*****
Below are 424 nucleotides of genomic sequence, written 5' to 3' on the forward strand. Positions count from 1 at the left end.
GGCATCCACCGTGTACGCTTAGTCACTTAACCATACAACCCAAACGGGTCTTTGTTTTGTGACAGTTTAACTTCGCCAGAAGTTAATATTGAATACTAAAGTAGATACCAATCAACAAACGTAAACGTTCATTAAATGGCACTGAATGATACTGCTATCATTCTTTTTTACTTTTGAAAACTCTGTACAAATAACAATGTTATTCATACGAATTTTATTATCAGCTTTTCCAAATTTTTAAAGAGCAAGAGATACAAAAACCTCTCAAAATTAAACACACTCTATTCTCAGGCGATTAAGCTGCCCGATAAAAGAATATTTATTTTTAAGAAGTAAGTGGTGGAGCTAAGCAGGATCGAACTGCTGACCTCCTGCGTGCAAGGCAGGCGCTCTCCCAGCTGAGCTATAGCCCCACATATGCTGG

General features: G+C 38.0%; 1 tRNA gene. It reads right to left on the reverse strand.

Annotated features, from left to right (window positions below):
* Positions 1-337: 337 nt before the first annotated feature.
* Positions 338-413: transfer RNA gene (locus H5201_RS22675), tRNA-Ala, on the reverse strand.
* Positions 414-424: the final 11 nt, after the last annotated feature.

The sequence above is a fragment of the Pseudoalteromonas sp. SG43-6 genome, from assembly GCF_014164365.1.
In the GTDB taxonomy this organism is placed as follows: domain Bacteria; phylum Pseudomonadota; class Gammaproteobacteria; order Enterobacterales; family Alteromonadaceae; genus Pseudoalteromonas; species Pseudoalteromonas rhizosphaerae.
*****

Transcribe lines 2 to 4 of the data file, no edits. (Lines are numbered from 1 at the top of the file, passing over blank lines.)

GGCATCCACCGTGTACGCTTAGTCACTTAACCATACAACCCAAACGGGTCTTTGTTTTGTGACAGTTTAACTTCGCCAGAAGTTAATATTGAATACTAAAGTAGATACCAATCAACAAACGTAAACGTTCATTAAATGGCACTGAATGATACTGCTATCATTCTTTTTTACTTTTGAAAACTCTGTACAAATAACAATGTTATTCATACGAATTTTATTATCAGCTTTTCCAAATTTTTAAAGAGCAAGAGATACAAAAACCTCTCAAAATTAAACACACTCTATTCTCAGGCGATTAAGCTGCCCGATAAAAGAATATTTATTTTTAAGAAGTAAGTGGTGGAGCTAAGCAGGATCGAACTGCTGACCTCCTGCGTGCAAGGCAGGCGCTCTCCCAGCTGAGCTATAGCCCCACATATGCTGG

General features: G+C 38.0%; 1 tRNA gene. It reads right to left on the reverse strand.

Annotated features, from left to right (window positions below):